Being a hands-on landlord can help you avoid the problem of hidden smokers. When walking through your property, you may notice cigarette butts, or smell smoke. Asking tenants if they’ve noticed any smoking will indicate that you care about their health and enforcing the terms of your lease. If you do find out someone has broken the lease by smoking, you could have grounds for eviction (check with a landlord/tenant attorney for advice).

While frequent inspections can flush out smokers, many landlords don’t see the inside of their units until a tenant has moved out. If you discover signs of smoking, such as odor, cigarette burns or a layer of tar on walls and ceilings, you are likely entitled to withhold clean up costs from the tenant’s security deposit. Track all expenses (cleaners, primer, paint, new flooring) and keep receipts. Of course, it’s best to conduct a move-out inspection with the tenant so he or she can acknowledge all damages.

Protect your rental property and assets through tenant background checks. Proper tenant screening will ensure you are leasing to the best possible tenants.

Can Landlords Prohibit Tenants From Subletting Rental Units to Travelers?

Posted by Teresa on May 30, 2012 under Lease and Rental Agreements | icon: commentBe the First to Comment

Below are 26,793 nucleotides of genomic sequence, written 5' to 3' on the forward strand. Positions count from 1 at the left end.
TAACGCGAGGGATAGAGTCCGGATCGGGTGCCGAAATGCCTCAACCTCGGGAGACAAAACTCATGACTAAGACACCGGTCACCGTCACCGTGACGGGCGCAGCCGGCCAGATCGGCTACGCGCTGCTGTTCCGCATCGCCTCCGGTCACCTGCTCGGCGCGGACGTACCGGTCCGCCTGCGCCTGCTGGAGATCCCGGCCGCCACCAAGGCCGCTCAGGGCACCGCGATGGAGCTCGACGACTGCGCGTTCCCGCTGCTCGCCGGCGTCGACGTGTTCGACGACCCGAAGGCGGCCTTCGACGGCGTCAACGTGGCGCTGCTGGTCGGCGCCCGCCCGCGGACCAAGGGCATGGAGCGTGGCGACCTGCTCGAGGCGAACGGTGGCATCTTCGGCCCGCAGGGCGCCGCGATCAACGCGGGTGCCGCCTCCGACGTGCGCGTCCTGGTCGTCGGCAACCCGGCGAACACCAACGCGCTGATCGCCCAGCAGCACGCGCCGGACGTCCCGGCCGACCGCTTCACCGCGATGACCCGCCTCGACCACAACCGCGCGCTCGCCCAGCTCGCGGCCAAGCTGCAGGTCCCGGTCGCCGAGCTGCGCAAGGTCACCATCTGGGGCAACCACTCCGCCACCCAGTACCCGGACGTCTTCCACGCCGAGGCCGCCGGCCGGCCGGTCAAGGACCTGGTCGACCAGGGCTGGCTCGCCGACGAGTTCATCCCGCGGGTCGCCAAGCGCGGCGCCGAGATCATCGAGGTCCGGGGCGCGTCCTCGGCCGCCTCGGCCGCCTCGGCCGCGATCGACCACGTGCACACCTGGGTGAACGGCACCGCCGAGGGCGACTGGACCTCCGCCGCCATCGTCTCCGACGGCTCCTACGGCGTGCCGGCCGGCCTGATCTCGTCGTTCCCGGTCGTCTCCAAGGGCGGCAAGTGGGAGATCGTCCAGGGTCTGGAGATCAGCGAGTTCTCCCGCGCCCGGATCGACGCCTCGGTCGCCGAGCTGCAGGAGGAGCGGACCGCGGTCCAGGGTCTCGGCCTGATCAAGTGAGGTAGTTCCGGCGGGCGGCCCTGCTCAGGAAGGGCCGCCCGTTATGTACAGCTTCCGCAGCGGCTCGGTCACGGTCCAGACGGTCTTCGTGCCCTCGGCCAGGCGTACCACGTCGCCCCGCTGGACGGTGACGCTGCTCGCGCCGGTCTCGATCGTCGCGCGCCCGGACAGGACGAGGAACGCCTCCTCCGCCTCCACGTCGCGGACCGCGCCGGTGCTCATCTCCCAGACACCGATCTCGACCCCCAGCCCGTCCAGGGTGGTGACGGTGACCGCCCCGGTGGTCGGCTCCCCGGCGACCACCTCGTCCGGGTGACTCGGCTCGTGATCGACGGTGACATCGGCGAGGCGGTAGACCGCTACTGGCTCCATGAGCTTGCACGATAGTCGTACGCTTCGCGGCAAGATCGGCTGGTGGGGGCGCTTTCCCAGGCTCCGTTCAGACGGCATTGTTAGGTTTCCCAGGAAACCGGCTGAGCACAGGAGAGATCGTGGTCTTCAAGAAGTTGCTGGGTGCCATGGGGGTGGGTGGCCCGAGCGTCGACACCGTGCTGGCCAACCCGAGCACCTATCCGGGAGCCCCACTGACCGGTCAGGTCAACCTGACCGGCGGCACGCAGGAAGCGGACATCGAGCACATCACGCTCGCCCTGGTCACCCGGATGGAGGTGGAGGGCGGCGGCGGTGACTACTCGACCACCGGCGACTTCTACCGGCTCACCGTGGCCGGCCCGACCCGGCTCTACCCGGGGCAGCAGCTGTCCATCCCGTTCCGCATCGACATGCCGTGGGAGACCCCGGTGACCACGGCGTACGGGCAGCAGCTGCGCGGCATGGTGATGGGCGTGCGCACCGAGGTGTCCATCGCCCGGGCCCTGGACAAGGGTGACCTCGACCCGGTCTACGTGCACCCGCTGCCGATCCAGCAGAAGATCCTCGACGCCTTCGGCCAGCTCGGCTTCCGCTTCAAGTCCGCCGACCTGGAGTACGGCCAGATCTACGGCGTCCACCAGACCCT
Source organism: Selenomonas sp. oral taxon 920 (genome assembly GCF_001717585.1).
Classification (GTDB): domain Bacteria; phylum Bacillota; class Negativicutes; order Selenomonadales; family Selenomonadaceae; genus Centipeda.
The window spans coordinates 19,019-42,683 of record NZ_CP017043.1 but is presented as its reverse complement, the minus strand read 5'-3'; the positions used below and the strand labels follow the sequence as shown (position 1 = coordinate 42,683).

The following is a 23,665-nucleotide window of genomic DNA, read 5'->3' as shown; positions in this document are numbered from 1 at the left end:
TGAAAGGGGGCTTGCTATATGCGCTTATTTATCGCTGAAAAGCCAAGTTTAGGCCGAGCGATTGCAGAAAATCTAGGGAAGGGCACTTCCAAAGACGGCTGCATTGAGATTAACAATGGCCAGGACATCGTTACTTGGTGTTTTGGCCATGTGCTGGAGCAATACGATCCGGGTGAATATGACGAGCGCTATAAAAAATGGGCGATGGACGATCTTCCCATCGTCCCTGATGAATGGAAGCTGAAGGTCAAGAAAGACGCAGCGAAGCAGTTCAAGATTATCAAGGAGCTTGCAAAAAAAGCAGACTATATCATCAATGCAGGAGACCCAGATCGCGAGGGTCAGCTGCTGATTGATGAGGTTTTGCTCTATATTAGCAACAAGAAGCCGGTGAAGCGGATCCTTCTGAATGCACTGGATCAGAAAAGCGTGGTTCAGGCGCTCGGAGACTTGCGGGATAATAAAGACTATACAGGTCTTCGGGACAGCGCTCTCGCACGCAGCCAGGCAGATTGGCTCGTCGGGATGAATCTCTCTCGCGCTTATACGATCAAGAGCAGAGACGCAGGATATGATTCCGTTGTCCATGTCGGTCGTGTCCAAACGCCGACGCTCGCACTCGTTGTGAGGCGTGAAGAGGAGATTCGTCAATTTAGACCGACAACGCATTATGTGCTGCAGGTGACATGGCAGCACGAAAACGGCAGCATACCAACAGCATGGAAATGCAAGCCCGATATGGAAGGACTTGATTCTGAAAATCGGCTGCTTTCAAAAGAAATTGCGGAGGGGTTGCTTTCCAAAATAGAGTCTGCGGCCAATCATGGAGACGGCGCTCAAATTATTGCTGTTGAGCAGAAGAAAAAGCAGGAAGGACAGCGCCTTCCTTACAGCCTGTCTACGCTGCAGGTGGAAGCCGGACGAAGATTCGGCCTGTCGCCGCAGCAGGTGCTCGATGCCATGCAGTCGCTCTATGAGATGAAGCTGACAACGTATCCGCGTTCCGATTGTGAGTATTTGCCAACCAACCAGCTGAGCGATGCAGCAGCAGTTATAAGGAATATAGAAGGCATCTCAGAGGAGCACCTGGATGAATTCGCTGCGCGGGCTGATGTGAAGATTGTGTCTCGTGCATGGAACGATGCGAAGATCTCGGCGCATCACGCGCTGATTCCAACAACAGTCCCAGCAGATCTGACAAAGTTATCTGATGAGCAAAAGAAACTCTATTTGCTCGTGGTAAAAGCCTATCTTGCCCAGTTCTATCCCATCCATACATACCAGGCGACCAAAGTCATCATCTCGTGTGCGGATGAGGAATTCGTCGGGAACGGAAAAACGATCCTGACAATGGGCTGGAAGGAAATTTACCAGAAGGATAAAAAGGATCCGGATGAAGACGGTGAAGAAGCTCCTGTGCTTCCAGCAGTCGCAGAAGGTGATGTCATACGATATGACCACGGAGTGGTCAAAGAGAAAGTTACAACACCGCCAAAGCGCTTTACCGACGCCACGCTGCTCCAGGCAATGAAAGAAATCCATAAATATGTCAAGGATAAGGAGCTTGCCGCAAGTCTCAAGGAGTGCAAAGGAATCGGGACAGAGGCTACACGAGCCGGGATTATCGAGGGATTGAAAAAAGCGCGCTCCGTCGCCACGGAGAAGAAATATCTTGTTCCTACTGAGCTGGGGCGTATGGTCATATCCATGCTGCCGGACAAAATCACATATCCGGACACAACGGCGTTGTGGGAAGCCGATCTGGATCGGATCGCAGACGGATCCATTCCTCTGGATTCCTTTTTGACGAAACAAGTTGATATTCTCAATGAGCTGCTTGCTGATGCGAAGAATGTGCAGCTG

tenantscreeningblogThe still-slow economy means vacationers are looking for ways to save money, and everyone else is looking for ways to make it. Put them together, and you have strong growth in vacation rentals—and not just beach houses. Ordinary rental homes and apartments are desirable by travelers and tourists alike who prefer to avoid high rates and fees charged by hotels for everything from parking to WiFi.

Some “hosts” vacate their apartments and turn the entire unit over to their “guests,” while others rent just a couch or spare room—and take on temporary roommates. Most have not considered reviewing their leases to make sure this situation is even allowed. And it probably isn’t, considering that “no subletting without landlord approval” is a common clause in most rental agreements and leases.

As summer vacation season kicks off, what can landlords do to prevent unknown, unscreened strangers from staying in their properties without their consent?

  1. Send out a friendly reminder to all tenants that subletting without your permission is not allowed—whether it’s temporarily turning over the entire rental to a third party, or renting out a part of it.
  2. Explain your concern for the safety of all tenants, who would be at risk if your tenant screening procedures were not followed for everyone residing on your property—even temporarily.
  3. Notify tenants that anyone violating the policy is subject to eviction.

Your rental property is yours alone to profit from. You have the responsibility for maintenance, repairs, paying taxes and keeping tenants safe. Your tenants do not have the right to rent out your property and profit from your investment, unless you condone it. Make sure that your leases include a no-subletting clause—and that you uniformly enforce it.

Lease Renewal Time: Keep Good Tenants, Let Bad Tenants Go

Posted by Teresa on October 7, 2011 under Landlord Paperwork and Forms, Lease and Rental Agreements | icon: commentBe the First to Comment